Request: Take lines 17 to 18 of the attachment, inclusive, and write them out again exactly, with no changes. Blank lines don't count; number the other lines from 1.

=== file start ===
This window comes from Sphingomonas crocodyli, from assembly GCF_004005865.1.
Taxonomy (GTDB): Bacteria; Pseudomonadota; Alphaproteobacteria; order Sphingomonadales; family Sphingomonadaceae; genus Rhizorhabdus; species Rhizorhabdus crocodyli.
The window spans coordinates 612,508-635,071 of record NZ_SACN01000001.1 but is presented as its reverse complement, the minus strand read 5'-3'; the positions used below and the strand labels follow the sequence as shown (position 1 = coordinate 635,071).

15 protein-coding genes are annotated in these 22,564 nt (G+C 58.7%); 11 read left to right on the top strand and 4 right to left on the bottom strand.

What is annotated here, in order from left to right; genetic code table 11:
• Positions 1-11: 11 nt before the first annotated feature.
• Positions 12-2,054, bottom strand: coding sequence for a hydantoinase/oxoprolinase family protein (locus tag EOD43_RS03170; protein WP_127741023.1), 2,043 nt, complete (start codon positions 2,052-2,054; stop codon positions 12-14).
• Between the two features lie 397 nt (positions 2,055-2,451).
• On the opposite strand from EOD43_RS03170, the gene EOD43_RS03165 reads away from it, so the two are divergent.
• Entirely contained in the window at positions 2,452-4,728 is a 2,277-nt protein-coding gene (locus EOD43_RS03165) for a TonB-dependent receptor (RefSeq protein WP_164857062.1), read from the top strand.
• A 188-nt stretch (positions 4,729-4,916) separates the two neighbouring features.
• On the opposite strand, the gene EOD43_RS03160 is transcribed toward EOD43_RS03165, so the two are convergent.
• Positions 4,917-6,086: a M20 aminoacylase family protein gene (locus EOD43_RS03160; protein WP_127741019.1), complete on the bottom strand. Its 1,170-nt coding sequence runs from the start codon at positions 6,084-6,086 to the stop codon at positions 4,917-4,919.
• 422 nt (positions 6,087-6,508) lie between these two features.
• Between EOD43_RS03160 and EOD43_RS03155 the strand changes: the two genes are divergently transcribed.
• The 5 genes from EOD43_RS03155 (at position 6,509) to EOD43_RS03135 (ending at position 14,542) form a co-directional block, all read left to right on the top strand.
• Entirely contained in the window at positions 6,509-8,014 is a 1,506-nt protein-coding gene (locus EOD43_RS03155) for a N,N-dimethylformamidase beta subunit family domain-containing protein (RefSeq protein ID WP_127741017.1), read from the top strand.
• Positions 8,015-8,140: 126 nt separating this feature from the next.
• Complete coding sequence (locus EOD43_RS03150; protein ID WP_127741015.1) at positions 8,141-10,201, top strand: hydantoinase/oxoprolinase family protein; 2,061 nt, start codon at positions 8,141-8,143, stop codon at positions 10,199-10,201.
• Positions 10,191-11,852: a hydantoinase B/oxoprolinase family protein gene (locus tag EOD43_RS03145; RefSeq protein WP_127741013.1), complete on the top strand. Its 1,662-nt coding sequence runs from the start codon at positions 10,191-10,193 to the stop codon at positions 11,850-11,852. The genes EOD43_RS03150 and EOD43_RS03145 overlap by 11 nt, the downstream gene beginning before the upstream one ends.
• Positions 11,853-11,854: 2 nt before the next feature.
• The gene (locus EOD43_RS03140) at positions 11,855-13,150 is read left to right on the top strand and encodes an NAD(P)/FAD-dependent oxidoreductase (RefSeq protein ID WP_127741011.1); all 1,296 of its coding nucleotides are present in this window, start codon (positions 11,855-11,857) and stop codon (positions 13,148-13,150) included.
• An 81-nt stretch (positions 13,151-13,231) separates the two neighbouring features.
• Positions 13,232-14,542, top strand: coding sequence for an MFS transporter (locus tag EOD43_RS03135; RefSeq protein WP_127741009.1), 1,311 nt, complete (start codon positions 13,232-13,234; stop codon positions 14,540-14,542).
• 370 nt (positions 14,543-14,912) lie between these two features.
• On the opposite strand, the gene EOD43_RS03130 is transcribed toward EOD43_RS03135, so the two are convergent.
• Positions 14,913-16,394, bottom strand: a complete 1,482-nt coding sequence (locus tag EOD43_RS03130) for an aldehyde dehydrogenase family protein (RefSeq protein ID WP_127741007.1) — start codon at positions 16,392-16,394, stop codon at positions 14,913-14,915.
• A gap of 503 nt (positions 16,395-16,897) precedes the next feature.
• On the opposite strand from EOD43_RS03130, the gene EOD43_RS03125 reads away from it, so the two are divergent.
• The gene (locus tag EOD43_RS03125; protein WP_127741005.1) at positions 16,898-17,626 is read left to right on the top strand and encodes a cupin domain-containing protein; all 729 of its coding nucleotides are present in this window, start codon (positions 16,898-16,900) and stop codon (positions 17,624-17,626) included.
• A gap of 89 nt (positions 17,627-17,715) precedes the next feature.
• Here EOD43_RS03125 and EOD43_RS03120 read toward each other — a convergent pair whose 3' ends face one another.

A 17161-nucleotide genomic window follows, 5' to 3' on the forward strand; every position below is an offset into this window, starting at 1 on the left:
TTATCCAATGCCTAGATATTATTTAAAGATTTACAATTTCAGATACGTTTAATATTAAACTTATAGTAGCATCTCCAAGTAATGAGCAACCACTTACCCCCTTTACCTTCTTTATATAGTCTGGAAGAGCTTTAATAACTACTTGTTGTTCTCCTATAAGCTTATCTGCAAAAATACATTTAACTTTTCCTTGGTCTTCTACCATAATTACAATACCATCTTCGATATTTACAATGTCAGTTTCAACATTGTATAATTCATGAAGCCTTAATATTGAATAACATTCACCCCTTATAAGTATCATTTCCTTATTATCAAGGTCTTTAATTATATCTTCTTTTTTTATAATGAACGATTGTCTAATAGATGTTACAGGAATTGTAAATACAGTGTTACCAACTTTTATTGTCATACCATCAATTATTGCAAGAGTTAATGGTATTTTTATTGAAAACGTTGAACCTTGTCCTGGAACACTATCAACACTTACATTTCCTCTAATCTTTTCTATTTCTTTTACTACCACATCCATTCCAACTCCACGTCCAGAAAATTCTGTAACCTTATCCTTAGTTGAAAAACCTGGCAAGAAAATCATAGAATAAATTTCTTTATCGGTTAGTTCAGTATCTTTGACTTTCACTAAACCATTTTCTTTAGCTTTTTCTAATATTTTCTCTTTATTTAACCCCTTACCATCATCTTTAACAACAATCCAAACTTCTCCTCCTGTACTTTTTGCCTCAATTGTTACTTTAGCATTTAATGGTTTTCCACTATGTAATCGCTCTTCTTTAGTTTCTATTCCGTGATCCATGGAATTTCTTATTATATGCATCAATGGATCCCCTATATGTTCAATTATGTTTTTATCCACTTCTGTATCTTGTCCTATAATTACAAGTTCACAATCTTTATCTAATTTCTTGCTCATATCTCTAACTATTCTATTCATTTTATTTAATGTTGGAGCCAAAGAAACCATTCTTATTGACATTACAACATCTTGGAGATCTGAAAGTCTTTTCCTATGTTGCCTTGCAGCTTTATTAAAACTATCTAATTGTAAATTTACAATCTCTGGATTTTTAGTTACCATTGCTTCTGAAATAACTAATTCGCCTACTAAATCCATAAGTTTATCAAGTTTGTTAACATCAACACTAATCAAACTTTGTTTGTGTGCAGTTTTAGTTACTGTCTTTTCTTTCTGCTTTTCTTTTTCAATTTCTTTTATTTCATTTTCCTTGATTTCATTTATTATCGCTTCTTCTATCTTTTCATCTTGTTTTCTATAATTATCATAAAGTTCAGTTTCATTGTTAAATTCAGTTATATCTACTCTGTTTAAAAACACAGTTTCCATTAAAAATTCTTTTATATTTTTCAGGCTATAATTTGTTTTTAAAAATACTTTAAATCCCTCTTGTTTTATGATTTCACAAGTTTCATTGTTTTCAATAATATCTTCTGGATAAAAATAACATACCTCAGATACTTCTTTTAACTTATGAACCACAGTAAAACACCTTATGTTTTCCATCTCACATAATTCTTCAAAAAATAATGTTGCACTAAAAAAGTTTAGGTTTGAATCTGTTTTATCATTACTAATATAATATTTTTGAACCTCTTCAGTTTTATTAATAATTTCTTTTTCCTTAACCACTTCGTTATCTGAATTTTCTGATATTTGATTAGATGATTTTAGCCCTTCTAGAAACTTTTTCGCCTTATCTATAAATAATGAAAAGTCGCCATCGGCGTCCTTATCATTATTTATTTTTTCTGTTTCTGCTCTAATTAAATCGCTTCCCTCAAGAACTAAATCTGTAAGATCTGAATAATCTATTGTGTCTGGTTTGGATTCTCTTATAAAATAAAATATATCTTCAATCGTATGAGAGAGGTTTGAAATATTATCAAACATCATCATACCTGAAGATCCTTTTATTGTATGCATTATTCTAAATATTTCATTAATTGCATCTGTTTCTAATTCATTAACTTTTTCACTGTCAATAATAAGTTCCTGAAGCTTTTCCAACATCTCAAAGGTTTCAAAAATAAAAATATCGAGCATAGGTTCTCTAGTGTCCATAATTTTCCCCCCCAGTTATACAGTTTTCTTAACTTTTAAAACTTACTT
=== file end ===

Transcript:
• Entirely contained in the window at positions 6,509-8,014 is a 1,506-nt protein-coding gene (locus EOD43_RS03155) for a N,N-dimethylformamidase beta subunit family domain-containing protein (RefSeq protein ID WP_127741017.1), read from the top strand.
• Positions 8,015-8,140: 126 nt separating this feature from the next.